Holly Ruocco - Page 12

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               Petitioner contends that the Court’s statements in the                 
          conference telephone call concerning burden of proof indicate               
          bias in favor of respondent and prejudice against petitioner.               
          She apparently draws this inference because the Court’s                     
          statements coincided with statements made by respondent in                  
          letters that were sent to petitioner by respondent during the               
          course of trial preparation.  Those letters were not seen by the            
          Court until respondent’s motion to dismiss was filed.  Both                 
          respondent’s letters and the Court’s statement were based on well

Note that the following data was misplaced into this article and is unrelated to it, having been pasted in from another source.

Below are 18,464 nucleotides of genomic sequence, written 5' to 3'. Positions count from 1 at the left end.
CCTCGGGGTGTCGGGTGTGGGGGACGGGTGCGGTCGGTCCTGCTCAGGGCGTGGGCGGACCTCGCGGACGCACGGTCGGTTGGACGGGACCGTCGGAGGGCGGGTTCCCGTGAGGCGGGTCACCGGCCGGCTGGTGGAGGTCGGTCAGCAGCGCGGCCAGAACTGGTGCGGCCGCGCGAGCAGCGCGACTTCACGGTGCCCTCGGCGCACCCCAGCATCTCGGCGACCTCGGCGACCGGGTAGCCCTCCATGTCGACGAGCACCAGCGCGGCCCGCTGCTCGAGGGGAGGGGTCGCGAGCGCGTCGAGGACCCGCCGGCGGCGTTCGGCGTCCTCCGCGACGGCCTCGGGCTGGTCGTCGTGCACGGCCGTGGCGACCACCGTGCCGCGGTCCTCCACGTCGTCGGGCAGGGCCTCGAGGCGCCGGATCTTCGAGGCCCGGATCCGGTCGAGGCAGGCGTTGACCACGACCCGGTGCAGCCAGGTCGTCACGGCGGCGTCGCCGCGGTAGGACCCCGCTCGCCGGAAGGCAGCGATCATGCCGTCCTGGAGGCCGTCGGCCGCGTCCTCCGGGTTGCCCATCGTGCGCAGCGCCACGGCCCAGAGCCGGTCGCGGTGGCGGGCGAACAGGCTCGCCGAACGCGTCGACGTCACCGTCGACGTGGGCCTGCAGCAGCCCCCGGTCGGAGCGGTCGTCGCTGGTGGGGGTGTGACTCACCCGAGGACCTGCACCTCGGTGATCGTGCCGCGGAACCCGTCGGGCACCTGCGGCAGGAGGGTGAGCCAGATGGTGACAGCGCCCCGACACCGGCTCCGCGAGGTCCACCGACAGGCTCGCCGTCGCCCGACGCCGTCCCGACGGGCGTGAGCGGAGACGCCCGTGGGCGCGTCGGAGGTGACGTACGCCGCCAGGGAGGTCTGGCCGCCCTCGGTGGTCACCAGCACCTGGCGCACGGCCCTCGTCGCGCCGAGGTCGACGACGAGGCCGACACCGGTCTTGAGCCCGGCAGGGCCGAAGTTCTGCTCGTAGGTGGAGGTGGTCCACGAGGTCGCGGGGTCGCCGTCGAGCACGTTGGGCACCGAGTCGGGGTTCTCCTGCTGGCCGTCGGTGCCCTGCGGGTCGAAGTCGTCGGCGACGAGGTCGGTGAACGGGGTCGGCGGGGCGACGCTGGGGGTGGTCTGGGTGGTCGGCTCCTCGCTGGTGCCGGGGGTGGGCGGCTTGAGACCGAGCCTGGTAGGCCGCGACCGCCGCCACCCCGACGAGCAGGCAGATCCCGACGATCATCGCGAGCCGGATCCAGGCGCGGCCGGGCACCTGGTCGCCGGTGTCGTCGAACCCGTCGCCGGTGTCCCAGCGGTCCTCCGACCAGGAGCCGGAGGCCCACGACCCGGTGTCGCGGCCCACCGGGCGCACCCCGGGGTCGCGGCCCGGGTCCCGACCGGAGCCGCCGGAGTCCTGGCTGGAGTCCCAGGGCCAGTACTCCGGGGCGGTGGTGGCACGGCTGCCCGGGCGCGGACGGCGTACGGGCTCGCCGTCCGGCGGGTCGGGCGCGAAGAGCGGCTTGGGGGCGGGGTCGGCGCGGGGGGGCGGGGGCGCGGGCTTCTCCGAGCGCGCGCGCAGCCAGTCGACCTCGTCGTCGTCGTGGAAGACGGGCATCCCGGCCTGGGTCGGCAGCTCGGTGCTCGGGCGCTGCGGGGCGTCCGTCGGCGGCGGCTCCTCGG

established law and are thus not grounds for recusal.  See, e.g.,           
          Noli v. Commissioner, 860 F.2d 1521 (9th Cir. 1988); United                 
          States v. Cowden, 545 F.2d 257, 265 (1st Cir. 1976); Rowlee v.              
          Commissioner, 80 T.C. 1111, 1117, and cases cited in n.4 (1983).            
               Petitioner’s unrelenting view of the burden of proof in this           
          case has no merit.  That contention made in indistinguishable               
          circumstances was thoroughly discussed in Johnston v.                       
          Commissioner, T.C. Memo. 2000-315, cited in respondent’s November           
          2001 letter to petitioner, as follows:                                      
               it is * * * clear that the Commissioner may satisfy the                
               predicate evidence requirement in unreported income                    
               cases by introducing evidence linking the taxpayer to                  
               tax-generating acts.  See Shriver v. Commissioner, 85                  
               T.C. 1, 4 (1985).  Alternatively, respondent may                       
               satisfy the predicate evidence requirement by showing                  
               the taxpayer was connected to unexplained bank deposits                
               or cash.  See Schad v. Commissioner, 87 T.C. 609, 618-                 

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